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Watch Video: Violent protests in Haiti over taxes

Violent protests over taxes in Haiti
Violent protests over taxes in Haiti
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People in Haiti's capital, Port-au-Prince, are angered by the rise in taxes at a time when foreign aid is declining.

Protesters in Haiti damaged commercial buildings in the capital city and set cars on fire on Tuesday in what has been the most violent protests since President Jovenel Moise was inaugurated.

Several people have been arrested in the protests, but there were no reports of any serious injuries.

The Port-au-Prince protest, called by former presidential candidate Jean-Charles Moise, took many by surprise and represents the biggest outcry against the administration of President Jovenel Moise since he took office earlier this year.

Last week, a budget was approved that raised the taxes on passports, cigarettes, and alcohol.

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At the same time, foreign aid to Haiti is slowing. The country is one of the poorest in the Americas and suffered a devastating earthquake in 2010 and the worst of Hurricane Matthew last year.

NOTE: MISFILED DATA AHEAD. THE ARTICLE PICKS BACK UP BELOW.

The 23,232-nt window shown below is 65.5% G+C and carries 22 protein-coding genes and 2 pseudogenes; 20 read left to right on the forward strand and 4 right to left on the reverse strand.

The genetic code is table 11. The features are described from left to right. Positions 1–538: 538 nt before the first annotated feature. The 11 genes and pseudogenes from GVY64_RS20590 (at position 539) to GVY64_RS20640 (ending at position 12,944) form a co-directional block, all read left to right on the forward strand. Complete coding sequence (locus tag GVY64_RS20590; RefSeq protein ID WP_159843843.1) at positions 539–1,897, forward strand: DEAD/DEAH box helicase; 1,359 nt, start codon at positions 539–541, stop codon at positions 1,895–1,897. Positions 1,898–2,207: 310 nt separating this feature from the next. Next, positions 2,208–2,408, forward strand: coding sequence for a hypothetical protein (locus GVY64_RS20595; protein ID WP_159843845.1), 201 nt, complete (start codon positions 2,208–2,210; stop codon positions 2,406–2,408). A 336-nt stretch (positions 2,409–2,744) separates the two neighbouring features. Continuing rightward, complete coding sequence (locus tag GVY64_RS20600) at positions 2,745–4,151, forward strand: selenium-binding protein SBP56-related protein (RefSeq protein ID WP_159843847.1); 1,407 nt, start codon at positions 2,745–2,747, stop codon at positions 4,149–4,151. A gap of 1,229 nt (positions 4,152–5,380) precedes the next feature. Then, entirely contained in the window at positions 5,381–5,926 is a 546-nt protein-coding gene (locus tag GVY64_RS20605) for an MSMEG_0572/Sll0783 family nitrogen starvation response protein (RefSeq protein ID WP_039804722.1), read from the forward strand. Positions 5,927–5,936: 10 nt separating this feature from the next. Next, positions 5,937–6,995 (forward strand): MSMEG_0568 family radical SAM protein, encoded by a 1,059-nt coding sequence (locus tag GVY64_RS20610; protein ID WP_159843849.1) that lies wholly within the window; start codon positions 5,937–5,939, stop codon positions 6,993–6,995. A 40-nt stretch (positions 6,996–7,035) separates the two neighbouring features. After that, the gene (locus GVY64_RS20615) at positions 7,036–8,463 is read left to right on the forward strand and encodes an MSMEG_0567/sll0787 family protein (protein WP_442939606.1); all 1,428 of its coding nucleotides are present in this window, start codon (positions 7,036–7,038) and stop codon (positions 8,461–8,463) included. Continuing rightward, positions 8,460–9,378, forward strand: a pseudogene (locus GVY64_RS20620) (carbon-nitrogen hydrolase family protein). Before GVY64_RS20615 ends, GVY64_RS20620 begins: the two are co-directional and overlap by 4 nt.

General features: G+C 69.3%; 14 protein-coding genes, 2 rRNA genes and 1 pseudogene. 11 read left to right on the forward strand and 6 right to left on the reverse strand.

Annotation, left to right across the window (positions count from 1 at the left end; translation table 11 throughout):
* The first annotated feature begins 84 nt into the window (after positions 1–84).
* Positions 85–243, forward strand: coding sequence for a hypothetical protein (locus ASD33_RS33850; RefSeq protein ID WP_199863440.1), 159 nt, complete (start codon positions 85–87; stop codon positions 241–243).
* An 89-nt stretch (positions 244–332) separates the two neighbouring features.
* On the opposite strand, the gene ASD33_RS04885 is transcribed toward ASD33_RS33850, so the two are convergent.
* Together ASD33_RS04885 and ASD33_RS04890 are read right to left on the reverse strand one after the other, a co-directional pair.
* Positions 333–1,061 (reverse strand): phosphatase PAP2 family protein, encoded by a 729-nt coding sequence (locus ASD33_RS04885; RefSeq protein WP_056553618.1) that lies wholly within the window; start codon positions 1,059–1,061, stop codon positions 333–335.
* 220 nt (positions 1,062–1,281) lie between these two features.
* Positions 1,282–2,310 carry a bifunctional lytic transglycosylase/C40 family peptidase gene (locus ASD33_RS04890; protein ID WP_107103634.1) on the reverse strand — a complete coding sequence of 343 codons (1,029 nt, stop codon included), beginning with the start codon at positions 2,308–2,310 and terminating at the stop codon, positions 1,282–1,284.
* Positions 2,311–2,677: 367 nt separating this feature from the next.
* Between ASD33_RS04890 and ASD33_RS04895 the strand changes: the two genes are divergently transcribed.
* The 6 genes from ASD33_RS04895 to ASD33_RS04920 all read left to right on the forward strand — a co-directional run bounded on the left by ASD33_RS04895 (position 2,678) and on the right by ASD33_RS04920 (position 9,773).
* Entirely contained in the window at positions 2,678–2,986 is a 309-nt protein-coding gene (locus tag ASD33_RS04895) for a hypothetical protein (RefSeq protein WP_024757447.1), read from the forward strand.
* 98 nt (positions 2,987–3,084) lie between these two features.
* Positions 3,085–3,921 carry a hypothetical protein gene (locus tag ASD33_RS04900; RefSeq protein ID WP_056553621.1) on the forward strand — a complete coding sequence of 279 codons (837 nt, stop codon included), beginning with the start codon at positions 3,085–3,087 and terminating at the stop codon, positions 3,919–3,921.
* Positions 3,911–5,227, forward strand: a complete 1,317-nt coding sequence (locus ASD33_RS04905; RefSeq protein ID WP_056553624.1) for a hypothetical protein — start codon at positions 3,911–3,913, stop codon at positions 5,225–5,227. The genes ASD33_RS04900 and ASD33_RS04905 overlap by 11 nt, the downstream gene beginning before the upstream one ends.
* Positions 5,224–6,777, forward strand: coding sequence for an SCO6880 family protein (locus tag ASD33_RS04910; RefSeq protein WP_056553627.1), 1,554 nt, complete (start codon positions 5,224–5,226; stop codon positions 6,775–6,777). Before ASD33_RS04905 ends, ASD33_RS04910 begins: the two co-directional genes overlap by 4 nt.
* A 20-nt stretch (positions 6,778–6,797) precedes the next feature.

“The revolution has just started. Jovenel Moise will have to retract his taxes or he will have to leave immediately,” said Jacques Menard, a 31-year-old protester. “And this is a warning because the next phase can be very violent.”

Protesters took to the streets in separate groups in several districts in the metropolitan area of Port-au-Prince, erecting flaming barricades, blocking traffic, and confronting riot police, who fired tear gas and warning shots in the air.

Video: Ghana News